What does regression mean

Regression

1. Definition
The term "regression" comes from Latin and means the receding of a sea, which is due to fluctuations in the sea level. Sigmund Freud defines the term as a defense mechanism that leads to neurosis. Defense mechanisms are caused by the reactivation of older behaviors (cf. Duden 1967, p. 669; keyword: regression).

2. Definition
Regression means going backwards and forwards, both in the sense of regression as atrophy and degeneration, as well as going back to earlier stages of development (cf. Dorsch, 1976, p. 500).

3. Definition
Regression can be an pursuit of remaining a young child. Gradually, regressions emerge again and again as difficulties are overcome. Sigmund Freud describes these behaviors as "defense mechanisms" (cf. Lersch, Sander & Thomae, 1959, p. 463).

4. Definition
"Statistical regression is a methodological artifact which leads to the fact that, with repeated measurements, extreme measured values ​​tend towards the mean value of the reference population" (Strube, 1996, p. 572).

5. Definition
Regression is understood to mean a return to earlier forms of development of thinking, object relationships and the structuring of behavior (cf. Laplanche, Pontalis, 1972, p. 436).

Regression in Psychoanalysis

If a person is confronted with any obstacle in his actions or strivings in life, there are theoretically two possibilities: Either he overcomes the obstacle or he fails. Psychoanalysis was able to provide evidence that in the second case people generally do not simply go back to the agenda, but rather regress in response to their experience of frustration, i.e. express a behavior that corresponds to a developmentally (genetically) earlier stage. This regression is so far a Defense Mechanismwhen it apparently serves to prevent the feelings of inferiority, guilt and fear associated with failure from coming into consciousness. The conscious confrontation with this stressful content is to a certain extent covered over by a childish substitute act.

In addition to these regressions, which act as a defense mechanism and in so far as a neurotic are to be considered, there are a number of regressive actions and ways of life that serve to maintain psychological equilibrium. Such legitimate ’regressions are e.g. B. the sleep, the sexual experience, the game, the irrelevant fooling around or the screaming in the ice arena. The depth psychology Oriented anthropologists tend to view psychological events as an interplay in which light and shadow, purposefulness and laissez-faire, rational and irrational, fulfillment of duty and gain in pleasure should balance each other. Accordingly, all possible forms of regression (the specific choice is a question of style) are the necessary compensation for progressive behavior: for goal-oriented, rational life activity subject to the given order.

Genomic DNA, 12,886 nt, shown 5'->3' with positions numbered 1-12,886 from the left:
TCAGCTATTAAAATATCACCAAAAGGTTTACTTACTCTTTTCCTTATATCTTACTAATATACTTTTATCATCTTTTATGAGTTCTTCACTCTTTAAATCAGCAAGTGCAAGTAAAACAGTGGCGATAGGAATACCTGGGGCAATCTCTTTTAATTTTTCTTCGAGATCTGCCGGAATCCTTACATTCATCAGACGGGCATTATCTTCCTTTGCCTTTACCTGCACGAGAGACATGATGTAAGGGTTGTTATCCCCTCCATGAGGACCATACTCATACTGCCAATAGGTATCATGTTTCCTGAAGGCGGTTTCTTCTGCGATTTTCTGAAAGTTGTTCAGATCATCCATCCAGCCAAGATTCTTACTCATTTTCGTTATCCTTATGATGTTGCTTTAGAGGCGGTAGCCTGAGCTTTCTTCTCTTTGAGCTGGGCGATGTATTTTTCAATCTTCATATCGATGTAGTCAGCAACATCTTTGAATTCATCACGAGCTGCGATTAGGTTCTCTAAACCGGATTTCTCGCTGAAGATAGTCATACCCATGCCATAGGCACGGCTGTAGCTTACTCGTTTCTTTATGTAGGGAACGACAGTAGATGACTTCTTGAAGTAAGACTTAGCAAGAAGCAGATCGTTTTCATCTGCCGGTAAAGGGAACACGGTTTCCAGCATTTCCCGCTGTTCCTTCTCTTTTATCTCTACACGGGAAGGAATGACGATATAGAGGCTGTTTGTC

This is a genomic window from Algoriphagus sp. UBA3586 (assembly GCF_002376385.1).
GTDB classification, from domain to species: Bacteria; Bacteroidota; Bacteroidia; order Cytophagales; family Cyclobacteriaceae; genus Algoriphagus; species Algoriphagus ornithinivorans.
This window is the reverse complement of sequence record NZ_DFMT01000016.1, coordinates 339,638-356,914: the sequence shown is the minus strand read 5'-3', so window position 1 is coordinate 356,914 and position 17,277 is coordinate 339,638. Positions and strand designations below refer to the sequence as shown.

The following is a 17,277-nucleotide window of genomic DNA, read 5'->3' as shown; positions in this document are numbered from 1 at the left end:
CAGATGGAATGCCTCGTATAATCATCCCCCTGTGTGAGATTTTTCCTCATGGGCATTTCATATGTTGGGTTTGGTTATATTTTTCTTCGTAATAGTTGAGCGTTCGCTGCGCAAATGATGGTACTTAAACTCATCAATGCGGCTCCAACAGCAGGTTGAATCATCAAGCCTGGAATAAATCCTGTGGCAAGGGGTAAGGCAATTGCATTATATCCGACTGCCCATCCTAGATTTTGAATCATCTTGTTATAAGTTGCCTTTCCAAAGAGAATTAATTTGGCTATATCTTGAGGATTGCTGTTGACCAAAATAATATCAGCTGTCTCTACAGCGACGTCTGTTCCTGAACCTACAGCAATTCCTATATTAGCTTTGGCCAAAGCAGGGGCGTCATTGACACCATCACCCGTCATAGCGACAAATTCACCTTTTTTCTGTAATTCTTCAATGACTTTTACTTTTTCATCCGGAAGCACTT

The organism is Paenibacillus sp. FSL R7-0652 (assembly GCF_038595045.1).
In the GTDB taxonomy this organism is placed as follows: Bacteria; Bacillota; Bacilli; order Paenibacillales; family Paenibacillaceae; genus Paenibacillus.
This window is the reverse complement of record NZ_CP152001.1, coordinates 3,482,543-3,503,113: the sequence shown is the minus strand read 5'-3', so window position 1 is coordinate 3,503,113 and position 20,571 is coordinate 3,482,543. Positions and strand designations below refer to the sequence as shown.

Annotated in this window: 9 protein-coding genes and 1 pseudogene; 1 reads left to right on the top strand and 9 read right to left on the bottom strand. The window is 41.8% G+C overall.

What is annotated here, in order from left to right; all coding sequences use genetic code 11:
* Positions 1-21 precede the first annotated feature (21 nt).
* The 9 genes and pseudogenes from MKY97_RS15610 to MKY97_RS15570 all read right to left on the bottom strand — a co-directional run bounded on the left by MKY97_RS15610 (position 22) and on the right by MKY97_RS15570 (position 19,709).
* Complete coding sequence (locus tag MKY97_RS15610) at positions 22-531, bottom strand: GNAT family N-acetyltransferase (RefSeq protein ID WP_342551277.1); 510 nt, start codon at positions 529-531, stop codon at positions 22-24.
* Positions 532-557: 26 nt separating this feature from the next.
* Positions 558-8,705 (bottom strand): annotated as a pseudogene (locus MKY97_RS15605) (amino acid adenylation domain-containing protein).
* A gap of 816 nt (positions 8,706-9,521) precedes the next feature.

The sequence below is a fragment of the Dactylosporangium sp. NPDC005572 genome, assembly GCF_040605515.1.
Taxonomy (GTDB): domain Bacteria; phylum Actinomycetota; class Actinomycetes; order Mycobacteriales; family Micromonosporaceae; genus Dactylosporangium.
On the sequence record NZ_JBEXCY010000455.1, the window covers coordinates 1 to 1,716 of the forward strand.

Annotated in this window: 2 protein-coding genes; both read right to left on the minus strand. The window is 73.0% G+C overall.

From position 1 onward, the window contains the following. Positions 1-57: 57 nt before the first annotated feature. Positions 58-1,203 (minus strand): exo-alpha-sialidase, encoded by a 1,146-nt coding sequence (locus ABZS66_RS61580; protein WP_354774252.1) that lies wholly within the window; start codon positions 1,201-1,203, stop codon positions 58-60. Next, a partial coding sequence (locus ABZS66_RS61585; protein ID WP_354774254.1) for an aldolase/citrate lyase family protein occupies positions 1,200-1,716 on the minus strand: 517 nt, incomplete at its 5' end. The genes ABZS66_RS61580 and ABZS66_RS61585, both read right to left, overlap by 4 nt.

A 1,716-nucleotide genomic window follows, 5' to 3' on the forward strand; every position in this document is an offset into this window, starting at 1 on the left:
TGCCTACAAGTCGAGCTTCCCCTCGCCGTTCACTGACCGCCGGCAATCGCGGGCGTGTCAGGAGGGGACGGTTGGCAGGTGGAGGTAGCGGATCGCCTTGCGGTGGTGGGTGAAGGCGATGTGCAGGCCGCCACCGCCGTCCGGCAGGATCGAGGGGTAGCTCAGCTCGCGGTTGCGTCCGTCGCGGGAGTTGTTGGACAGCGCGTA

Regression on reading - jumping back in the text

Regression means, in connection with reading, the eyes jumping back in the text, whereby a large part of the concentration and time is therefore lost on searching for the right passage in the text. In addition, when the eyes jump back, the inner structure of the sentences is sometimes lost, because if you jump two lines back in the middle of a sentence, the flow of the text can also get confused and the brain is so irritated that you are subsequently mentally wandering completely.

Used literature
Brühlmeier, Arthur (2011). The psychoanalysis of Sigmund Freud.
WWW: http://www.bruehlmeier.info/freud.htm (11-11-01)
Dorsch, F. (1976). Psychological dictionary. Bern: Verlag Hans Huber.
Duden (1967). The large Duden lexicon in eight volumes. 3. Edition. Stuttgart: Verlag Hans Hug.
Fellner, Richard L. (2004). The psychoanalysis of Sigmund Freud.
WWW: http://www.psychotherapiepraxis.at/artikel/psychoanalyse/psychoanalyse.phtml (09-05-21)
Laplanche J. & Pontalis J.-B. (1972). The vocabulary of psychoanalysis. Frankfurt am Main: Suhrkamp Verlag.
Lersch Ph., Sander F. & Thomae H. (1959). Manual of Psychology. Göttingen: Publishing house for psychology.
Strube, G. (1996). Dictionary of Cognitive Science. Stuttgart: Velcro Cotta.


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